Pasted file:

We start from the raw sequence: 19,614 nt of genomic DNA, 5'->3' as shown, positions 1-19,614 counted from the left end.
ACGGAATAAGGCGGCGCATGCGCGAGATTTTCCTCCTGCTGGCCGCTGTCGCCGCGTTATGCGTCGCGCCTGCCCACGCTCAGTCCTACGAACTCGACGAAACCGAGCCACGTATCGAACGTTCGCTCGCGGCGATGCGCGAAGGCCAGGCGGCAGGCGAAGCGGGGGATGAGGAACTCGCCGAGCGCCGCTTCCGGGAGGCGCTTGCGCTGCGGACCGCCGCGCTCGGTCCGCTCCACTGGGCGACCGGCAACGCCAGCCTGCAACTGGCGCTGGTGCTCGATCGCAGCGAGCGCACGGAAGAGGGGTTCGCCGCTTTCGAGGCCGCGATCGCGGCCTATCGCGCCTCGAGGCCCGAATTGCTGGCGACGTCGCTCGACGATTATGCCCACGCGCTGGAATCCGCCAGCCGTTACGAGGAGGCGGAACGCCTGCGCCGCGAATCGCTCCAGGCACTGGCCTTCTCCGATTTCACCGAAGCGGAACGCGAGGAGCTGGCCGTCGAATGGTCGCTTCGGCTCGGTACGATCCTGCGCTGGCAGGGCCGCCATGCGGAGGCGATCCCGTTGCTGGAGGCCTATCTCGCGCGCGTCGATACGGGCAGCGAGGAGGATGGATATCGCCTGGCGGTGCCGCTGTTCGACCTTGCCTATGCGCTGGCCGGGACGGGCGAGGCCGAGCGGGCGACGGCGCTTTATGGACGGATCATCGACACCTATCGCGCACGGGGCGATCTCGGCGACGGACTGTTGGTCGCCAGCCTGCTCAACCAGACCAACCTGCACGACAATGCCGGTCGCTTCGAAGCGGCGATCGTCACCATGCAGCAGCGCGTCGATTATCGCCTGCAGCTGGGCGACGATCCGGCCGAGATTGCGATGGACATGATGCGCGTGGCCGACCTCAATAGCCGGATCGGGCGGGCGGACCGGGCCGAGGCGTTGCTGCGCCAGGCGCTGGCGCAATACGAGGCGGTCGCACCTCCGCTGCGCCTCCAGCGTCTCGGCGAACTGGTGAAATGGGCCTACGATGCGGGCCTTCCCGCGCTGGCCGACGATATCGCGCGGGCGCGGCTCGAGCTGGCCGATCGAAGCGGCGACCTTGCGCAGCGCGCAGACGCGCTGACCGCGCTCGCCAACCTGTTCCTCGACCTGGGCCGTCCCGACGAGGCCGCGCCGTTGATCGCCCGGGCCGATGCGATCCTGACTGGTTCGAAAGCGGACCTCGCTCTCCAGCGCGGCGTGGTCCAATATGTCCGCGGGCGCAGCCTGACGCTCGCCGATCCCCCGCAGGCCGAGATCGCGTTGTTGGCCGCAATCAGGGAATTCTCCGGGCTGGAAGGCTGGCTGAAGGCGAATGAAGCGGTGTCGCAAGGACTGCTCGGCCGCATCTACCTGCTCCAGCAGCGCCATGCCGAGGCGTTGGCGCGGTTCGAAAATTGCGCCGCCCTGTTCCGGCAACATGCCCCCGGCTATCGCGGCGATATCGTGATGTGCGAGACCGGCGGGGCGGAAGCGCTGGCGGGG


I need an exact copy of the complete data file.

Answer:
We start from the raw sequence: 19,614 nt of genomic DNA, 5'->3' as shown, positions 1-19,614 counted from the left end.
ACGGAATAAGGCGGCGCATGCGCGAGATTTTCCTCCTGCTGGCCGCTGTCGCCGCGTTATGCGTCGCGCCTGCCCACGCTCAGTCCTACGAACTCGACGAAACCGAGCCACGTATCGAACGTTCGCTCGCGGCGATGCGCGAAGGCCAGGCGGCAGGCGAAGCGGGGGATGAGGAACTCGCCGAGCGCCGCTTCCGGGAGGCGCTTGCGCTGCGGACCGCCGCGCTCGGTCCGCTCCACTGGGCGACCGGCAACGCCAGCCTGCAACTGGCGCTGGTGCTCGATCGCAGCGAGCGCACGGAAGAGGGGTTCGCCGCTTTCGAGGCCGCGATCGCGGCCTATCGCGCCTCGAGGCCCGAATTGCTGGCGACGTCGCTCGACGATTATGCCCACGCGCTGGAATCCGCCAGCCGTTACGAGGAGGCGGAACGCCTGCGCCGCGAATCGCTCCAGGCACTGGCCTTCTCCGATTTCACCGAAGCGGAACGCGAGGAGCTGGCCGTCGAATGGTCGCTTCGGCTCGGTACGATCCTGCGCTGGCAGGGCCGCCATGCGGAGGCGATCCCGTTGCTGGAGGCCTATCTCGCGCGCGTCGATACGGGCAGCGAGGAGGATGGATATCGCCTGGCGGTGCCGCTGTTCGACCTTGCCTATGCGCTGGCCGGGACGGGCGAGGCCGAGCGGGCGACGGCGCTTTATGGACGGATCATCGACACCTATCGCGCACGGGGCGATCTCGGCGACGGACTGTTGGTCGCCAGCCTGCTCAACCAGACCAACCTGCACGACAATGCCGGTCGCTTCGAAGCGGCGATCGTCACCATGCAGCAGCGCGTCGATTATCGCCTGCAGCTGGGCGACGATCCGGCCGAGATTGCGATGGACATGATGCGCGTGGCCGACCTCAATAGCCGGATCGGGCGGGCGGACCGGGCCGAGGCGTTGCTGCGCCAGGCGCTGGCGCAATACGAGGCGGTCGCACCTCCGCTGCGCCTCCAGCGTCTCGGCGAACTGGTGAAATGGGCCTACGATGCGGGCCTTCCCGCGCTGGCCGACGATATCGCGCGGGCGCGGCTCGAGCTGGCCGATCGAAGCGGCGACCTTGCGCAGCGCGCAGACGCGCTGACCGCGCTCGCCAACCTGTTCCTCGACCTGGGCCGTCCCGACGAGGCCGCGCCGTTGATCGCCCGGGCCGATGCGATCCTGACTGGTTCGAAAGCGGACCTCGCTCTCCAGCGCGGCGTGGTCCAATATGTCCGCGGGCGCAGCCTGACGCTCGCCGATCCCCCGCAGGCCGAGATCGCGTTGTTGGCCGCAATCAGGGAATTCTCCGGGCTGGAAGGCTGGCTGAAGGCGAATGAAGCGGTGTCGCAAGGACTGCTCGGCCGCATCTACCTGCTCCAGCAGCGCCATGCCGAGGCGTTGGCGCGGTTCGAAAATTGCGCCGCCCTGTTCCGGCAACATGCCCCCGGCTATCGCGGCGATATCGTGATGTGCGAGACCGGCGGGGCGGAAGCGCTGGCGGGG